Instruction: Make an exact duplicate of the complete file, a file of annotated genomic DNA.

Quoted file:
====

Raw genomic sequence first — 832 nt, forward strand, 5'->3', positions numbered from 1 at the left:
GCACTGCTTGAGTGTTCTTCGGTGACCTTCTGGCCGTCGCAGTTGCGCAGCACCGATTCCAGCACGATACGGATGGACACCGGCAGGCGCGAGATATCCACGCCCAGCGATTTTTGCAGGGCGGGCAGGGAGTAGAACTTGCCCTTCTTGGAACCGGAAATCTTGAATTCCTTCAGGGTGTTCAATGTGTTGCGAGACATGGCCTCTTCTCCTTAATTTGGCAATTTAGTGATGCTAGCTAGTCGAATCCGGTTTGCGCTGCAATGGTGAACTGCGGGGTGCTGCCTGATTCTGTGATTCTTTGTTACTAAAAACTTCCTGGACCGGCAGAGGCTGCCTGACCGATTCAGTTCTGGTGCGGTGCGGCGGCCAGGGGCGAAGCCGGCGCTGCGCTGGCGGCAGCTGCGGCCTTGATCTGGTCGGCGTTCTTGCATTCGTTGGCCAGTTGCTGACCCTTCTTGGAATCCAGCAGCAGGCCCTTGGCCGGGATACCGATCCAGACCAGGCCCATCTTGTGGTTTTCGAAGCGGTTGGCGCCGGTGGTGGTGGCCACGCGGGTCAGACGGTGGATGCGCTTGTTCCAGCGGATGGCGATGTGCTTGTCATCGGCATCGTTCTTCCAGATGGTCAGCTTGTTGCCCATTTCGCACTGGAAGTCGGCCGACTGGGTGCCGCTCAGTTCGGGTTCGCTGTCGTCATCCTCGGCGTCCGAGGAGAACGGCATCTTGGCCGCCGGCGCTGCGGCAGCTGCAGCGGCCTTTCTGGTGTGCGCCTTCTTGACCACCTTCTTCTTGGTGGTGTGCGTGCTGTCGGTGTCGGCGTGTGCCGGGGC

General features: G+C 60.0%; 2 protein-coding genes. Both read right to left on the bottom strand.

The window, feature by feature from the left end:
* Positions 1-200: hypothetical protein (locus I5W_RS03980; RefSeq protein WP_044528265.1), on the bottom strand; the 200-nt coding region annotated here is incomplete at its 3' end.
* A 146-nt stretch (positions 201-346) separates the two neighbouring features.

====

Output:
Raw genomic sequence first — 832 nt, forward strand, 5'->3', positions numbered from 1 at the left:
GCACTGCTTGAGTGTTCTTCGGTGACCTTCTGGCCGTCGCAGTTGCGCAGCACCGATTCCAGCACGATACGGATGGACACCGGCAGGCGCGAGATATCCACGCCCAGCGATTTTTGCAGGGCGGGCAGGGAGTAGAACTTGCCCTTCTTGGAACCGGAAATCTTGAATTCCTTCAGGGTGTTCAATGTGTTGCGAGACATGGCCTCTTCTCCTTAATTTGGCAATTTAGTGATGCTAGCTAGTCGAATCCGGTTTGCGCTGCAATGGTGAACTGCGGGGTGCTGCCTGATTCTGTGATTCTTTGTTACTAAAAACTTCCTGGACCGGCAGAGGCTGCCTGACCGATTCAGTTCTGGTGCGGTGCGGCGGCCAGGGGCGAAGCCGGCGCTGCGCTGGCGGCAGCTGCGGCCTTGATCTGGTCGGCGTTCTTGCATTCGTTGGCCAGTTGCTGACCCTTCTTGGAATCCAGCAGCAGGCCCTTGGCCGGGATACCGATCCAGACCAGGCCCATCTTGTGGTTTTCGAAGCGGTTGGCGCCGGTGGTGGTGGCCACGCGGGTCAGACGGTGGATGCGCTTGTTCCAGCGGATGGCGATGTGCTTGTCATCGGCATCGTTCTTCCAGATGGTCAGCTTGTTGCCCATTTCGCACTGGAAGTCGGCCGACTGGGTGCCGCTCAGTTCGGGTTCGCTGTCGTCATCCTCGGCGTCCGAGGAGAACGGCATCTTGGCCGCCGGCGCTGCGGCAGCTGCAGCGGCCTTTCTGGTGTGCGCCTTCTTGACCACCTTCTTCTTGGTGGTGTGCGTGCTGTCGGTGTCGGCGTGTGCCGGGGC

General features: G+C 60.0%; 2 protein-coding genes. Both read right to left on the bottom strand.

The window, feature by feature from the left end:
* Positions 1-200: hypothetical protein (locus I5W_RS03980; RefSeq protein WP_044528265.1), on the bottom strand; the 200-nt coding region annotated here is incomplete at its 3' end.
* A 146-nt stretch (positions 201-346) separates the two neighbouring features.